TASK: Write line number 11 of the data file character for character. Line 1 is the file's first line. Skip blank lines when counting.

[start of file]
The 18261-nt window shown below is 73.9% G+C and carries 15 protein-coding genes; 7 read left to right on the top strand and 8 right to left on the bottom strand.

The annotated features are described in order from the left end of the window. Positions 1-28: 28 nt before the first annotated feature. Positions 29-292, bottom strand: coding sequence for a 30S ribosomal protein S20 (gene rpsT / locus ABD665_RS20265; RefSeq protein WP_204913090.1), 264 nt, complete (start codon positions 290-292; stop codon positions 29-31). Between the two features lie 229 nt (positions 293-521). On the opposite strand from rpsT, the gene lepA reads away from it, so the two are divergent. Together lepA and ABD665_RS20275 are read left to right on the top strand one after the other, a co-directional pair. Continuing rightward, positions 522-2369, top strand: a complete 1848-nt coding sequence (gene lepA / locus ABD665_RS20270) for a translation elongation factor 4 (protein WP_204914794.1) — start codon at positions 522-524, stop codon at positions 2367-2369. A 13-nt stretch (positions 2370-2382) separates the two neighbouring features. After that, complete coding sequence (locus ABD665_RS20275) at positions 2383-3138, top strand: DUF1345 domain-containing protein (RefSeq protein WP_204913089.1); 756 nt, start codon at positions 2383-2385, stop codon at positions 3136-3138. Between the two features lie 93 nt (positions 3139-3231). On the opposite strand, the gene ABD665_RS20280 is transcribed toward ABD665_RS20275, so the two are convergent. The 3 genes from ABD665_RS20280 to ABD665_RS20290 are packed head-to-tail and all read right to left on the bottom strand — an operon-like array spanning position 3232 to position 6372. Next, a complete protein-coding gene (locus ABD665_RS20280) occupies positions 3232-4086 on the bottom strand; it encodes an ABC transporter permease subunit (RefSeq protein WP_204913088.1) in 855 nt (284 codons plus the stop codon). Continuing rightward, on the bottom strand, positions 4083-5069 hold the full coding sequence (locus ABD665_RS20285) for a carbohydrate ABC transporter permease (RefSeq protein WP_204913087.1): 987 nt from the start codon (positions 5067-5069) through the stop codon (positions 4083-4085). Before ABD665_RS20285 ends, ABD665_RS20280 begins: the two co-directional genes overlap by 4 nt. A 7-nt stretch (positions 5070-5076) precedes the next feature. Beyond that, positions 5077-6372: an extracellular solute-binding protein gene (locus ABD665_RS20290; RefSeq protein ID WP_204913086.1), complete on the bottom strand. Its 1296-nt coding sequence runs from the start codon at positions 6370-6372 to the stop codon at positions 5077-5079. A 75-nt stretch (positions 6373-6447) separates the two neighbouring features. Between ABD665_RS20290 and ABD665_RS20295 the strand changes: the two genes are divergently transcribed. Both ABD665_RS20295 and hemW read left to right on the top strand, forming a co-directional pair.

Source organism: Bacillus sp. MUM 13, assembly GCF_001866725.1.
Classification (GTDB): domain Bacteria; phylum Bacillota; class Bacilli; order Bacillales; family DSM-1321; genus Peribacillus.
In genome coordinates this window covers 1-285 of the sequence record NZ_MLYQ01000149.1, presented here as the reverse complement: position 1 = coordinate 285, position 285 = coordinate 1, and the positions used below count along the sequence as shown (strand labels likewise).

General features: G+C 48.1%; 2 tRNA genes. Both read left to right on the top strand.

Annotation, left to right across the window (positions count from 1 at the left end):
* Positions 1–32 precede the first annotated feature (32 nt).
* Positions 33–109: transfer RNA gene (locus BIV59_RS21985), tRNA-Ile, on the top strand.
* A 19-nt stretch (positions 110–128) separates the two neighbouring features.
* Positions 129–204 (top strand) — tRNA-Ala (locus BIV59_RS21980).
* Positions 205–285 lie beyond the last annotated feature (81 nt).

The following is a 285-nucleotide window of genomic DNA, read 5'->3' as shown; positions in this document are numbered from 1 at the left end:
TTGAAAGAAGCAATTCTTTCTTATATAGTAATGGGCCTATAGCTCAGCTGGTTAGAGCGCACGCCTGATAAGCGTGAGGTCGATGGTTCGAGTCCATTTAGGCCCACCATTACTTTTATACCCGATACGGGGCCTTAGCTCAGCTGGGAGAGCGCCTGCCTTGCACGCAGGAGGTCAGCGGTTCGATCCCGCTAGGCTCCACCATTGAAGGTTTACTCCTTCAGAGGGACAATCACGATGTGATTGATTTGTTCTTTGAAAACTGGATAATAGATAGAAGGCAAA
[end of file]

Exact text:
* Positions 129–204 (top strand) — tRNA-Ala (locus BIV59_RS21980).